1) If I do choose to do this, how long would you recommend the half-essay to be?
2) I feel that I won't be able to write as much as I would on the speech specified in the question, and if this is the case will I be deducted marks for a lack of balance between the two speeches?
3) In regards to the structuring of the essay, you say that there are two separate paragraphs for each idea, and if I do follow this structure will I have to write a topic sentence for both in relation to the idea?
Thanks in advance!
- 22 Feb 2015, 11:07 AM#6
- 22 Feb 2015, 8:21 PM#7
The Redfern Park speech, delivered by Paul Keating on 10 December 1992, remains an especially brilliant oratorical moment, especially given the context in which it was performed. It managed to capture in explicit terms some harsh truths about Australian history, and to use them as a basis for building trust in the government’s motives among Indigenous Australians (although admittedly much of that trust has been squandered in subsequent history).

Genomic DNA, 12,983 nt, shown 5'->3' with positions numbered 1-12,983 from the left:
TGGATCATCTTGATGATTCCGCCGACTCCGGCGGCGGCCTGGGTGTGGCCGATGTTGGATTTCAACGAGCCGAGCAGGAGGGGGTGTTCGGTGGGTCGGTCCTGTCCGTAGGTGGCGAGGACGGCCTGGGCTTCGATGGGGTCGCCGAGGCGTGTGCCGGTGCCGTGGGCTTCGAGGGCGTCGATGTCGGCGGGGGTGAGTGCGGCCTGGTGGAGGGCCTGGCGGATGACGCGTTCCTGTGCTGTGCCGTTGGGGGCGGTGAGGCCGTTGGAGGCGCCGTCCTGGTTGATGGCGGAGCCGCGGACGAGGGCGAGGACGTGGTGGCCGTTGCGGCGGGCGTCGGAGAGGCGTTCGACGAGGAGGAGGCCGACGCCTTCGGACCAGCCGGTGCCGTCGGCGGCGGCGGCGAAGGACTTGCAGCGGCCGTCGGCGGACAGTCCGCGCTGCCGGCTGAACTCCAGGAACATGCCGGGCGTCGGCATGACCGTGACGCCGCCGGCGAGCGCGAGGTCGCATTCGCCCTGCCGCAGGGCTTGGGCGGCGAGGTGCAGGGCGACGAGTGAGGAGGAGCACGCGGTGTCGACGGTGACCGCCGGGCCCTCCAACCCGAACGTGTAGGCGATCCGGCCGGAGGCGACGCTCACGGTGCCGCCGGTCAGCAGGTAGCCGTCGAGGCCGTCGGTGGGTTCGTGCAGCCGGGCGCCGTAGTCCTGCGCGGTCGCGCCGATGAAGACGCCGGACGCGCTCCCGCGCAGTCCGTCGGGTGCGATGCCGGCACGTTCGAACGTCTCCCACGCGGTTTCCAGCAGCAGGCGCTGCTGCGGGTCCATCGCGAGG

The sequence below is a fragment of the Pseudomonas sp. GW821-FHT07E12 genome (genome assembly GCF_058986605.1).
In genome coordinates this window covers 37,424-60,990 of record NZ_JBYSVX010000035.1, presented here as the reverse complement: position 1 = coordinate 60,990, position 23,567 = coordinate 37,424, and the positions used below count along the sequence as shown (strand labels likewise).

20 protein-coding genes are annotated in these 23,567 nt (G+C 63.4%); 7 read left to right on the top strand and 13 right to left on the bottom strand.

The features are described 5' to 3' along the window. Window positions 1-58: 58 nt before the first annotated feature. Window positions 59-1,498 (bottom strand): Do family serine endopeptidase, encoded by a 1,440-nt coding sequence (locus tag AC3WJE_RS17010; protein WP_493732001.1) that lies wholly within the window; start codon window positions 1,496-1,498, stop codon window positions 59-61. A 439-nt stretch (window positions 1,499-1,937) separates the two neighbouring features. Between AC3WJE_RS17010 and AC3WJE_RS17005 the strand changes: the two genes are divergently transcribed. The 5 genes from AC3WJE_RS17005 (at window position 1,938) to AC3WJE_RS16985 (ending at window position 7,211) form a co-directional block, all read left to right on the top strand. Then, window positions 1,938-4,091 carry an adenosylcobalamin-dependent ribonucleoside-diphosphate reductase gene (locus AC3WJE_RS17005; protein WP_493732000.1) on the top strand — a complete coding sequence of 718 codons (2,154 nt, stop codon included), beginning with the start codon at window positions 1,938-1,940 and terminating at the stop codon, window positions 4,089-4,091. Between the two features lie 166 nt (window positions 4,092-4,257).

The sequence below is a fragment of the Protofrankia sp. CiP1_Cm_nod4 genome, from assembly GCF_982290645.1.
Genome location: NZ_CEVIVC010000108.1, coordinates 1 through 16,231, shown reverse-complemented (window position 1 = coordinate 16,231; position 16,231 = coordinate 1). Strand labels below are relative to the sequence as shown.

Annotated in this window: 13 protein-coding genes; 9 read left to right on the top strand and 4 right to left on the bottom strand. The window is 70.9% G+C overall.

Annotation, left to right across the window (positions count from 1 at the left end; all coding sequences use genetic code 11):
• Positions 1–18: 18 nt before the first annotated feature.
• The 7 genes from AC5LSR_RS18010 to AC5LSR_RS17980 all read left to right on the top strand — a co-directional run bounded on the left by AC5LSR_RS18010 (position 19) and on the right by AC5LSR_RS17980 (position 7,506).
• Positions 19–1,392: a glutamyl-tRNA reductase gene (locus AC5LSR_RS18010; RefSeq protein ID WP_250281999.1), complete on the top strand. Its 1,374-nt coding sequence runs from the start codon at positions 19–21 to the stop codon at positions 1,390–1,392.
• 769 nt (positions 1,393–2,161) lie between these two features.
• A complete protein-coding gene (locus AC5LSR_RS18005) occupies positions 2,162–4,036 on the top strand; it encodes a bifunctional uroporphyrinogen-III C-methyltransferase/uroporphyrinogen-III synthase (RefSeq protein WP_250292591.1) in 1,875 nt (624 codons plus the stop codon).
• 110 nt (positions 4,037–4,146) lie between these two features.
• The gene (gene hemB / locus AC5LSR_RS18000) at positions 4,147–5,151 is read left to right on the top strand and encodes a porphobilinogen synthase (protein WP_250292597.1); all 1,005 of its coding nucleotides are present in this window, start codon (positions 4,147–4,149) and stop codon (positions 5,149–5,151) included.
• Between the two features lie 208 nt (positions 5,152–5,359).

Of particular importance was the way the Redfern Park speech was able to fashion its most compelling narratives with very little sentimentalising or histrionic rhetoric. This is a reason why the speech has stayed so firmly in public memory, despite periods when the national mood was profoundly against it. The address was voted number three in a 2011 ABC Radio National poll of ‘the most unforgettable speech of all time’, ranked behind, first, Martin Luther King Jr’s ‘I Have a Dream’ and, second, Christ’s Sermon on the Mount. (A caveat on this poll: of the four Australian speeches listed in the top twenty, three were given by Labor Party politicians. I know from some close experience that such people have no particular monopoly on rhetorical flair.)